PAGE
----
Monday Morning Music

So, I considered myself a Grateful Dead fan (never had the teddy bears on my car, so technically not a deadhead?) long before this song came out, got huge, and the dreaded word “sellout” was being bandied about. Continue reading

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Monday Morning Music

Monday again. Yeah, that’ll happen. I woke up this morning not knowing what to post today, and I’ve been browsing around Youtube for a little while. The big discovery? Continue reading

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Monday Morning Music

Happy November! The weather is changing into winter before our eyes up here in VT. I’m still in a spooky-ish video mood, though. Continue reading

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Dog Days by Joe McKinney – A Review

Dog Days
Joe McKinney
JournalStone (July 2014)
young adult/horror
2.375/5
Dog Days

I received a copy of Joe McKinney’s Dog Days through LibraryThing‘s Early Reviewer program. The book got my hopes up with a strong start, introducing us to Mark, a Texan teenager at the beginning of his summer vacation, who wakes up to the aftermath of a hurricane that has struck his wealthy Houston suburb of Clear Lake (where my dad’s sister used to live, for what that’s worth). A shrimp boat stuck up a pecan tree with a pile of half-eaten corpses inside promised a rollicking old horror story.

Unfortunately, it didn’t work out that way for me. I found McKinney’s prose and storytelling  to be pretty stiff after such a rousing beginning, and I didn’t find his narrator’s voice very believable. Mark sounds like a grown man, not the teenaged boy he’s supposed to be. There are also a lot of loose ends left floating in the breeze by the end, none of the characters are very interesting, and I didn’t find the mystery of the Hairy Man, or the man himself, to be compelling. McKinney’s attempt at an explanation is sorely lacking. I expect more from good YA fiction, especially stories that start off as well as this one did.

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Monday Morning Music – Hallowe’en Edition

Well, October is almost over. This is its last Monday, and I’ve only posted one spooky video in honor of Hallowe’en. That’s disappointing, at least to me. I’ll try to make up for it with a trio of videos today.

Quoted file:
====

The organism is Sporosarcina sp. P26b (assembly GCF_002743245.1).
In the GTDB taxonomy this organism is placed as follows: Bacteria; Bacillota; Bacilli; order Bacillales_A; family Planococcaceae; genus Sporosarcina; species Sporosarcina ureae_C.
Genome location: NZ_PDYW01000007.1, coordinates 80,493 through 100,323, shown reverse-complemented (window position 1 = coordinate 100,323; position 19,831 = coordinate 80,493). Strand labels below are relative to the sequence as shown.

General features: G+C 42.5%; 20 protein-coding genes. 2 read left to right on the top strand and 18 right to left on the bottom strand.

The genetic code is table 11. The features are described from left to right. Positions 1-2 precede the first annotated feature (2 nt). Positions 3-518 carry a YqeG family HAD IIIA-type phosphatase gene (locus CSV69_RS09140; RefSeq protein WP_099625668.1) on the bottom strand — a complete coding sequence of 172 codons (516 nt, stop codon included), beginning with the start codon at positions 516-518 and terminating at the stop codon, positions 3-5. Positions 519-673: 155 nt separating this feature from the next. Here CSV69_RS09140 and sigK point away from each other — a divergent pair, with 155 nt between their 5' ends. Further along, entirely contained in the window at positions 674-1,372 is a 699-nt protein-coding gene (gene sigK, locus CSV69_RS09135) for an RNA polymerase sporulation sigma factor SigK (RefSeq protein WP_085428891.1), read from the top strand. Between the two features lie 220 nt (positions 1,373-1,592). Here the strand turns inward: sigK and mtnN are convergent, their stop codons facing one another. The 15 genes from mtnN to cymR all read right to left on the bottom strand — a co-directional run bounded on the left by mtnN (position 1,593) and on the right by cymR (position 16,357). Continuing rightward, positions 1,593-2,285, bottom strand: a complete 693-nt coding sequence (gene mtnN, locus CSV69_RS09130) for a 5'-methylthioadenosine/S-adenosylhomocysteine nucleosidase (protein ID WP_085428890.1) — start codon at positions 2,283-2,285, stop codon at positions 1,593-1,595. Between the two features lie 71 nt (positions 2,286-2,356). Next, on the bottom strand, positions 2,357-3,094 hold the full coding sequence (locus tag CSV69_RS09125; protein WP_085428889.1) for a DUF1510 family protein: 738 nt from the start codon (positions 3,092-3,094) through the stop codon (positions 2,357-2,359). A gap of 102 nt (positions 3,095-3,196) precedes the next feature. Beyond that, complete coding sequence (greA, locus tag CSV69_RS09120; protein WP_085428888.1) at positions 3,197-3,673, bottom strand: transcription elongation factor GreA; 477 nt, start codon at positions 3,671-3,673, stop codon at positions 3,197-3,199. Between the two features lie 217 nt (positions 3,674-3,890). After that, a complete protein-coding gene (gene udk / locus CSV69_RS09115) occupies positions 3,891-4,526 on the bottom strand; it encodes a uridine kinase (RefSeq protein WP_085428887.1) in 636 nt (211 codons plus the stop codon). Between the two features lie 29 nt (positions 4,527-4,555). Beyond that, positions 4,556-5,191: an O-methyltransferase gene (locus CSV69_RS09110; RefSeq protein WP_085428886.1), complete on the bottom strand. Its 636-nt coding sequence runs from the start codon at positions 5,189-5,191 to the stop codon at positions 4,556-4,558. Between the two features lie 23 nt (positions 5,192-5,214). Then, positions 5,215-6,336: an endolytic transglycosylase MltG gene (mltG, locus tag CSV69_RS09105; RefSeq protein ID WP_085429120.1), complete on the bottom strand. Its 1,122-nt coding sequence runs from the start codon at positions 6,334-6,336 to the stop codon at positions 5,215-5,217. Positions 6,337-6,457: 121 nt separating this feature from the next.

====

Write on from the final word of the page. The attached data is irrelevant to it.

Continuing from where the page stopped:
First up are the Brian Sisters, a singing trio successful in the 1930s and 1940s. Here they are in 1942 performing the tune “The Boogie Woogieman” with the Will Osborne Orchestra on a soundie called The Boogie Woogie Boogie Man (yeah, I don’t know with the titles)

Next up, another fun old clip: Louis Armstrong singing “Skeleton in the Closet.” This one’s from the 1936 Bing Crosby film Pennies from Heaven. I love Armstrong’s horn playing and the dancing skeleton.

And finally, something in color, although still kinda old. Let’s finish up with one from Siouxsie and the Banshees. Here’s “Spellbound” from 1981.

Happy Hallowe’en!

Categories: Holiday Posts, Monday Morning Music, Music | Tags: , , , , , , , , , , , ,

Wolf Interval by Chrysoula Tzavelas – A Review

Wolf-Interval-Front-L-605x910 Wolf Interval
Chrysoula Tzavelas
Candlemark & Gleam (October 2014)
young adult/urban fantasy
4.25/5

Wolf Interval, the third book in Chrysoula Tzavelas’ Senyaza series, is coming out this month. I was lucky enough to get an ARC so I could share my thoughts about it with you. (And I will be honest here–the author and I are friends on Twitter; I don’t think that colored my review, but I want to get that out there.)

First thing to point out: isn’t that cover cool? Sean Dietrich did the artwork. I really dig AT, our protagonist for this volume, appearing as if she’s coming out of the wolf at the bottom.